was, Hey, we’re creating content, we’re basically using no name actors. to create really good


Jeff Kikel: And now you’re getting, some pretty major players. I think, Kevin Cosner, a great

example of someone who, has only done movies and all of a sudden now he’s doing a TV show.

For however long it’s going to be, who knows? But but yeah, he’s basically doing a weekly

TV show.

Jeff Kikel: A few times a year, which I mean, those guys don’t come cheap and then you pile

on, some of these shows you pile on 10, 15, 20 of those type of actors and it’s just massively


Ron Lang: Yeah. But what happens in those cases, the way those deals are done and struck

is. They’re going to take less than what they call their quote.

Ron Lang: Yeah. Because they’re going to get points on the show. So they get it on the

back end if it’s successful. And it ends up, they end up making more money. That, if it’s

successful, they’re [00:09:00] going to make more money on the back end. But, they’ve got

to do it in order to get the draw. So it makes sense.

Ron Lang: But every, look, I know people think we’ve probably been gloom and doom over the

last two or three months. All we do, all we are is just reciting facts and showing charts.

So I thought I’d take a little bit of a different slant this time and talk about unusual economic


Ron Lang: And when I was drilling, I heard about this a couple of weeks ago. I knew we

had to bring it. I did some research and I compiled a top list of these and I thought

it was interesting, not just for conversation and fodder, 2 or 3 are. And some of the all

time economists that also follow it. So I’m going to share my screen.

Ron Lang: We’ll go through it, have some fun. And I think it’ll be I think it’ll be fun

for our audience too. So coming in at number nine, there’s the garbage index. This has

been one of my investing thesis for a long time for clients, [00:10:00] water and garbage

and water and garbage. There are key waste, management companies and water companies.

Ron Lang: Everybody needs to consume water and everybody’s going to create and throw

out garbage. So the more garbage. That’s out there. That means what are we doing? We’re

consuming more, right? So if the garbage is going down, we’re consuming less so that’s

one, the garbage index, like this, the RV index, when people want to have fun and they’re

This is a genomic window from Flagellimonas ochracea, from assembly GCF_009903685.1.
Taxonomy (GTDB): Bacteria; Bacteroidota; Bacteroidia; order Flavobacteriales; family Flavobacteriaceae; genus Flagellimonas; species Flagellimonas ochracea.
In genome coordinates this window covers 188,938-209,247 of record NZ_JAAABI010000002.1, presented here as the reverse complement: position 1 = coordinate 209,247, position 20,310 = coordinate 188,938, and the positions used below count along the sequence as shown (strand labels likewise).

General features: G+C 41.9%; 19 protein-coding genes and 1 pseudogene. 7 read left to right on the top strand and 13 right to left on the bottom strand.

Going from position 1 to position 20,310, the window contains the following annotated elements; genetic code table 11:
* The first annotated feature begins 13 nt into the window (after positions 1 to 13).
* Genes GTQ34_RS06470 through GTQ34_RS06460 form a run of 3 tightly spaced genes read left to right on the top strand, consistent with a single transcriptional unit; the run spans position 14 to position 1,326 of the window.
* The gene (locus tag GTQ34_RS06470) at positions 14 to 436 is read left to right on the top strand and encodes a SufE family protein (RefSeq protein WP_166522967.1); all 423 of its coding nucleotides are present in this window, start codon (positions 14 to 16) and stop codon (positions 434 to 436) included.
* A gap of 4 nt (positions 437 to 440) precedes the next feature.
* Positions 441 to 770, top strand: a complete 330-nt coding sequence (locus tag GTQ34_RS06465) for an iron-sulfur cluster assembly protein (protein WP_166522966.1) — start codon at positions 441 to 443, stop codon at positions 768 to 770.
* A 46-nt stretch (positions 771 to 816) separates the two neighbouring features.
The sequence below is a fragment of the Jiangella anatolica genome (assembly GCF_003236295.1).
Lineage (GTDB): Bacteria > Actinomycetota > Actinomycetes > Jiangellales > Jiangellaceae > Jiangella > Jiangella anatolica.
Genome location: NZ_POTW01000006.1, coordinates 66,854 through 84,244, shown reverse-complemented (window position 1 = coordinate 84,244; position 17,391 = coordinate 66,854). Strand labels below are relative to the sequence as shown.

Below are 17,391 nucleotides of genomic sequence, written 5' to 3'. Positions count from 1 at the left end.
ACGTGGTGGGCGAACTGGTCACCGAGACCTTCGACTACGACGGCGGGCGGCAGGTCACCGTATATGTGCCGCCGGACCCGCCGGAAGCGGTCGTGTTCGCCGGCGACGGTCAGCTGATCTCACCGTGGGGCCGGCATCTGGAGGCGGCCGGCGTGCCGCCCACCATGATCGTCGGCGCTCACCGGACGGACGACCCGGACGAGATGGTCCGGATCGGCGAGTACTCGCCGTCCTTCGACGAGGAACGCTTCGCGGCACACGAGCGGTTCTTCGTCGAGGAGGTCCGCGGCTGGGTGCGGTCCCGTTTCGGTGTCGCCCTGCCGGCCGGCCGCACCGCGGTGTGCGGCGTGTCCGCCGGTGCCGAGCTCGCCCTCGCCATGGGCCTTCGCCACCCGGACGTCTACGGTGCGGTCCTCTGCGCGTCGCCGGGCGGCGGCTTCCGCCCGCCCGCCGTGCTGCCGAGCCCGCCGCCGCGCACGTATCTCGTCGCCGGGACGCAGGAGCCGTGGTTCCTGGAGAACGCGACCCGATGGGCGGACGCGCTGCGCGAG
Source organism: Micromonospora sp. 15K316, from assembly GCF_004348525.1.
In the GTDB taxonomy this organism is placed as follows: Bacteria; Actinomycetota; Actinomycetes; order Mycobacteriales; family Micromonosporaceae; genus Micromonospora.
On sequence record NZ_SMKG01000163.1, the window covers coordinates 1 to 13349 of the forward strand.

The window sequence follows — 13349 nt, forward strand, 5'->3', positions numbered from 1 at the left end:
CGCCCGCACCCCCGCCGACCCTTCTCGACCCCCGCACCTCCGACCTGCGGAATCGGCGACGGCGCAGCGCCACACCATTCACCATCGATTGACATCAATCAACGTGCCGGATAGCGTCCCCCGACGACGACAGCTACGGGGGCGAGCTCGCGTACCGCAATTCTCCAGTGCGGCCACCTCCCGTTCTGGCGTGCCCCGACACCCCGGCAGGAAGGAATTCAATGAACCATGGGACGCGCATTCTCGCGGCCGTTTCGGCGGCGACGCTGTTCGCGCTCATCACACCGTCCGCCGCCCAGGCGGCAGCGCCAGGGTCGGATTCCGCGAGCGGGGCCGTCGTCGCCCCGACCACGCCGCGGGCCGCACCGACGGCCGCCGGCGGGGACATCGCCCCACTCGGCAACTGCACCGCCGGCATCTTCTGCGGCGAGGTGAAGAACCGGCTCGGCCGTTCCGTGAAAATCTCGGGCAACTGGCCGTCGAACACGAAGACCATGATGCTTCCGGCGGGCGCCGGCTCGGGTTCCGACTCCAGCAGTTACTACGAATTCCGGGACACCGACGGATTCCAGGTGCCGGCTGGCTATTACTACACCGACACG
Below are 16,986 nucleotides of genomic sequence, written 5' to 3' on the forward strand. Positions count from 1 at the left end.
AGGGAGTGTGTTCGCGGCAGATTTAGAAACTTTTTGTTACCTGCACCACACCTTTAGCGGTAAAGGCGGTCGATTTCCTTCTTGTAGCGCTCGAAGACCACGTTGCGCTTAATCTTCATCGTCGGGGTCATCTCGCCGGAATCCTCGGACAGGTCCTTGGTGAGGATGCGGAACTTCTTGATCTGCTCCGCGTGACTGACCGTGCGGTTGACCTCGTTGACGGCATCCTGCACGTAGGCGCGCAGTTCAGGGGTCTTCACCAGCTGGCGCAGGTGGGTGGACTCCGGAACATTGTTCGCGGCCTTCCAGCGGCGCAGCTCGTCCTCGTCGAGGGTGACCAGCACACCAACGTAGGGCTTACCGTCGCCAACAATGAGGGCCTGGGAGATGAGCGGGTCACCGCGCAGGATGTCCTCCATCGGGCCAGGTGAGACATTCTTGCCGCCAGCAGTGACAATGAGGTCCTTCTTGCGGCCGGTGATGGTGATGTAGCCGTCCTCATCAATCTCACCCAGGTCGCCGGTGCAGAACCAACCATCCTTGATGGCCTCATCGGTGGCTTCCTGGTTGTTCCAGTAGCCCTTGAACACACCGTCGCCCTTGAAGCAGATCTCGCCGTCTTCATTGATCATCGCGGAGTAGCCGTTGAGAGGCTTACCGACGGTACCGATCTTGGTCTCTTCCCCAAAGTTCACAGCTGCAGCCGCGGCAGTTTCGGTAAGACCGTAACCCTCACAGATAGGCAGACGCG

gallivanting all around the United States.

Ron Lang: Let’s go get an RV. When RV sales go down, that means a recession is looming

because they’re not spending money on vacations traveling. And I think we all know, some of

these RVs have a 50 or a hundred gallon tank and at four 50 to five 50 a gallon that becomes

an expensive proposition.

Ron Lang: So we got the RV index.

Jeff Kikel: Interestingly enough, I noticed commercials from a camping world lately. [00:11:00]

Where they’re really stressing like, oh, it’s not that expensive to have an RV. You can

get one for 5, 10, 30 or 20 a day, as far as that. And it’s interestingly enough, I

hadn’t really noticed that before and camping world traditionally has not done a lot of

television advertising, been doing a crap ton of it lately. So I’m not sure if it’s

because. they’ve garnered, they see more of an opportunity or if they’re starting to see

declining sales and they’re trying to keep that whatever is the people that are still

left that want to buy one, letting them know how affordable it is to have one.

Ron Lang: Also, it’s like you’ve got to look at it this way. Years ago, I heard this during

the housing crisis and everything like that, that for every new house that’s built, it

creates three jobs, right? There’s a technical effect. There are these are very similar.

If you think about it, you got to outfit the RV.

Ron Lang: So if you go into a camping world or Cabela’s or a Bass Pro shop, right? What

else are you buying for your RV? [00:12:00] You got gas that’s going to go in it. Then

you’re going to go to an RV camping ground because Walmart has a deal where if you have

an RV, you could park there. No problem. But if you go to a, an RV camping ground you need